Thinkers know better than to be racist. It's generallyunderstood that racists are, well, not thinkers. It'snot that racists are necessarily stupid--it's that theyare ignorant.

We like to think that racists are choosing to hang onto their bias because they don't know any better. Thoseof us who are educated--or who think--can overcome anybias through information and intention. Right?

Tell that to our brains.

A recent study done at Dartmouth College presents someinteresting ideas about racism and the brain. Accordingto the widely published results of this research,racism can actually cause stupidity. Even professorsfrom esteemed universities like Stanford are quoted assaying such things as "Racism really does make peoplestupid."

Well, that makes for an interesting sound bite, butit's a bit misleading.

Here's what happened: white test subjects with a biasagainst black faces performed poorly on a cognitiveskills test after being interviewed by an AfricanAmerican person. The more biased the subjects were(based on their scores on the Harvard implicitassociation test), the worse they did.

What's fascinating about this study is that it is thefirst to show through magnetic resonance imaging thatthere is a particular area of the brain associated withefforts to say or do the right thing.

This "executive control" portion of the brain showedincreased activity during both the implicit associationtest and the interview. Those who had scores indicating a greater bias showed the most activity in their brains in this area as they struggled to refrain from making racist choices or offensive remarks. As this poor little section of the brain was overloaded, subjects were temporarily unable to perform thinking tasks.

So, really, the compelling notion here isn't simplythat racism makes you stupid. It's that the presence ofsomeone about whom we feel a bias affects our abilityto think. If you live in a fairly homogenous community,your bias--and the "executive control" part of yourbrain--isn't really tested. However, if on a dailybasis you interact with people toward whom you have aracial bias, your thinking becomes impaired, at leasttemporarily.

What does this mean long term? Are racist individualsin integrated communities "dumbed down" because theirovertaxed brains can't cope? Is there a cumulativeeffect? A whole lot more research needs to be done tolearn more about this.

No intelligent person wants to acknowledge that theymay have a bias in terms of race. We know in our mindsthat it is unfair, unwarranted, and detrimental to havea negative view of someone on the basis of race. Wealso know it's politically incorrect. We like to thinkwe're smart enough to outwit any insidious form ofracism that may be lurking in the back of our brains.

Well, our brains don't know that. These tests measurewhat's going on in our brains, not what we want to havegoing on. The results can be quite shocking. I guess the good news is that there's a part of ourbrains that is trying to behave properly!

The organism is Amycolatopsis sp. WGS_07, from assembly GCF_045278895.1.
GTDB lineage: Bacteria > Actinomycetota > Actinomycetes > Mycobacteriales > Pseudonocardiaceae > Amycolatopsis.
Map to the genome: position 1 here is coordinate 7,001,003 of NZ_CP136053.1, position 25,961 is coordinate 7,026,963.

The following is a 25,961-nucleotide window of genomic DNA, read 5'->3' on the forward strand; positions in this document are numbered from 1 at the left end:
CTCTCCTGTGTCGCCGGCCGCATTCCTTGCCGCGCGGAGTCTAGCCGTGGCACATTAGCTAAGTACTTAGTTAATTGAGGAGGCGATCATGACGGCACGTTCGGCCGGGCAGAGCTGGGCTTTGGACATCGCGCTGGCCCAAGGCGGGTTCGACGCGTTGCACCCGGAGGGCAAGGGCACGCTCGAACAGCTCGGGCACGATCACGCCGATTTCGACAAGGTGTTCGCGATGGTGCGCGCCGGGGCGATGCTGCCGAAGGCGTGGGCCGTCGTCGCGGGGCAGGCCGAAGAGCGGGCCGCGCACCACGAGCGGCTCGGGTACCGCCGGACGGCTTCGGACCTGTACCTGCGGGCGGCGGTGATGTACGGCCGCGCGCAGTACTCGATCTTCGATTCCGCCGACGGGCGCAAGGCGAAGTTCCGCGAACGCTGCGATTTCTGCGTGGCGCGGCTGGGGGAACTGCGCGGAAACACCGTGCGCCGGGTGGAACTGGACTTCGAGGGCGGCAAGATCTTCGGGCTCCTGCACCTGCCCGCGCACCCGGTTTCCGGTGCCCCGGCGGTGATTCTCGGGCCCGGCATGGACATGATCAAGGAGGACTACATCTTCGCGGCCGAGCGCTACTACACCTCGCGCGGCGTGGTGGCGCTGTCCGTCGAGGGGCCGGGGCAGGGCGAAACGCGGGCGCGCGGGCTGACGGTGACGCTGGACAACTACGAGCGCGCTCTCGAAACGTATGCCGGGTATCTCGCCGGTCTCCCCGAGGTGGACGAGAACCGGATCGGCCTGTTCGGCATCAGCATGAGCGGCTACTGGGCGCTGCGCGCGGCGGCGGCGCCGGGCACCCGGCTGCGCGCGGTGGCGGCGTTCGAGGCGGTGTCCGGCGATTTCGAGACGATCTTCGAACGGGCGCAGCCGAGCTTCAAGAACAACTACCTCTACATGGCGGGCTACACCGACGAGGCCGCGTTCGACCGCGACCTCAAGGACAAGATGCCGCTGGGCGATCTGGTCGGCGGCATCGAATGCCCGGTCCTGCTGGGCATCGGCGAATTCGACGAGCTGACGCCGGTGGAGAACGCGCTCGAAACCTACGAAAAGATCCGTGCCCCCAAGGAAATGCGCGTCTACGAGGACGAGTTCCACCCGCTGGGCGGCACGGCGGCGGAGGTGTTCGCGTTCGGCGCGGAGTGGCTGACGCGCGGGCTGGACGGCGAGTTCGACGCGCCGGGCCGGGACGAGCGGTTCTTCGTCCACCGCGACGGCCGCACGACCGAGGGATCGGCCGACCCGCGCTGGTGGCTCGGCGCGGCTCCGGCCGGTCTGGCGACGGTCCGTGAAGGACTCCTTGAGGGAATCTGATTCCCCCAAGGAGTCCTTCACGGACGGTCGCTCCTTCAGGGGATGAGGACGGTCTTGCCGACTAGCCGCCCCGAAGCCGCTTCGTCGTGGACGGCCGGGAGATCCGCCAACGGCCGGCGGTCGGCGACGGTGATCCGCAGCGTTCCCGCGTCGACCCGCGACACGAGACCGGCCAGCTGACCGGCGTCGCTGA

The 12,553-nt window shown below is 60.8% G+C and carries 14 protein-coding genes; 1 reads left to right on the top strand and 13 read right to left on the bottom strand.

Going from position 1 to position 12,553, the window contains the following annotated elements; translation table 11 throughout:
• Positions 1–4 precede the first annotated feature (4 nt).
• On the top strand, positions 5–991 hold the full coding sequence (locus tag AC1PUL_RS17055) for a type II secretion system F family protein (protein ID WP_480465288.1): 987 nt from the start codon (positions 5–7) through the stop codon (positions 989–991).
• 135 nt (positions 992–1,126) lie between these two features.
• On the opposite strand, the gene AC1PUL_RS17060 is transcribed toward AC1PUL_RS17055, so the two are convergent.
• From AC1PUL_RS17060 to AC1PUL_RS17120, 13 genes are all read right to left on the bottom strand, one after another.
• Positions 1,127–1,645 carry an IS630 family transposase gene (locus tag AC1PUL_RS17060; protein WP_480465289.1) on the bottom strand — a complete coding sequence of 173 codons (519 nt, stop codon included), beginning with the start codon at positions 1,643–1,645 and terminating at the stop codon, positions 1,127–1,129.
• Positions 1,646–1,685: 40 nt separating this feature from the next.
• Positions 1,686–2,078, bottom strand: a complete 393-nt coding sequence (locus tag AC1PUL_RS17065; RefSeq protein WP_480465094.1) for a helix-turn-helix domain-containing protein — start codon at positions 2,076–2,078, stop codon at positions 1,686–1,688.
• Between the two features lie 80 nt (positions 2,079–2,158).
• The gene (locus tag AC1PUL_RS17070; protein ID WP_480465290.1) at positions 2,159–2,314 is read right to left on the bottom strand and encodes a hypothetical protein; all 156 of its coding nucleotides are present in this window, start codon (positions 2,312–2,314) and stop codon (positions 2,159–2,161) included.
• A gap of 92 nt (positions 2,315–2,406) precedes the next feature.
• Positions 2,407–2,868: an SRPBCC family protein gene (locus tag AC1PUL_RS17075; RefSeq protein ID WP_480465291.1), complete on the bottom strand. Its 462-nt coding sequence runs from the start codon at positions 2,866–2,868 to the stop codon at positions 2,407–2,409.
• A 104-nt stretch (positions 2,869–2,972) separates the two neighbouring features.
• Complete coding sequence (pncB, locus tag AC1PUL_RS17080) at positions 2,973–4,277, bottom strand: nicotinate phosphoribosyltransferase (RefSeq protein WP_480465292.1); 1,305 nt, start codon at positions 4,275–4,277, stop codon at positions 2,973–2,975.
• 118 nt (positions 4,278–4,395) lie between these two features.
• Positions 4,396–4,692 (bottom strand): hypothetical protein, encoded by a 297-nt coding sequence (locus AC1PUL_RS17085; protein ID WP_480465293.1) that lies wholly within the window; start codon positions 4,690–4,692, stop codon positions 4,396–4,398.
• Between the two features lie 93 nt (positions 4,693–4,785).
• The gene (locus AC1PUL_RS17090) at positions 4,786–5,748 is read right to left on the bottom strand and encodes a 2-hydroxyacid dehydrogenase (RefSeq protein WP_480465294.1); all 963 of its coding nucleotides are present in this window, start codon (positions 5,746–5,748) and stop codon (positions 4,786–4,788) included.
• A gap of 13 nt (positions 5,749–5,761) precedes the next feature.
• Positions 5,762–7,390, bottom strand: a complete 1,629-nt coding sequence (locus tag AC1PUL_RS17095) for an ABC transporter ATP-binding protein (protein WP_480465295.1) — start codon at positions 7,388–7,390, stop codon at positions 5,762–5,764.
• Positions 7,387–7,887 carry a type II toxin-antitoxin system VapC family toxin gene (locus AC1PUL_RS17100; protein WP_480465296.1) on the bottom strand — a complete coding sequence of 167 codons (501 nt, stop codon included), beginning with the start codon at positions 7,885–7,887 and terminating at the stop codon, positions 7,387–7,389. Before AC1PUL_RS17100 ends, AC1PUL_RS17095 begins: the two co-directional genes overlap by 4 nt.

This study was done with educated, intelligent, fairlyprogressive white students at Dartmouth College. Thoughit isn't mentioned in the report, it's reasonable to assume that these students didn't consider themselves racist. Whathappens if the same study is conducted with those whoreadily admit their prejudice?

If we know better, and we want to avoid being racist,how do we go about doing so? We assume that morecontact with individuals of other races will help usovercome our prejudices, but that sometimes backfires.Integrated communities are rarely racism-free. Contact doesn't eliminate racism--greater understandingand positive relationships do.

Think about your brain and your own bias regardingrace. The first step is to be honest: virtually everysingle person on the planet has a racial bias of somekind. The next step is to take a test to find out foryourself where you stand.

And then? What next?

We learn racism. We know enough about the brain and howit works to recognize that whatever we learn we canalso unlearn. Absorb everything you can about otherethnicities and cultures. Read, travel, see movies,listen to music, try new foods--do everything possibleto develop a voracious curiosity and robust enthusiasmfor people of all races.

Stimulate your brain in an effort to render that"executive control" area irrelevant. Train your mindwhile building relationships with individuals of otherraces. Outsmart your brain's racism by becomingcolorblind.

Thinkers know better than to be racist. The challengeis to free our brains of lingering doubts. Immerseyourself in the richness of the world. It'll make yousmarter--and more excellent--in every way.

Author's Bio: 

Maya Talisman Frost is a mind masseuse. Her work has inspired thinkers in over 70 countries around the world. She serves up a satisfying blend of clarity, comfort and comic relief in her free weekly ezine, the Friday Mind Massage. To subscribe, visit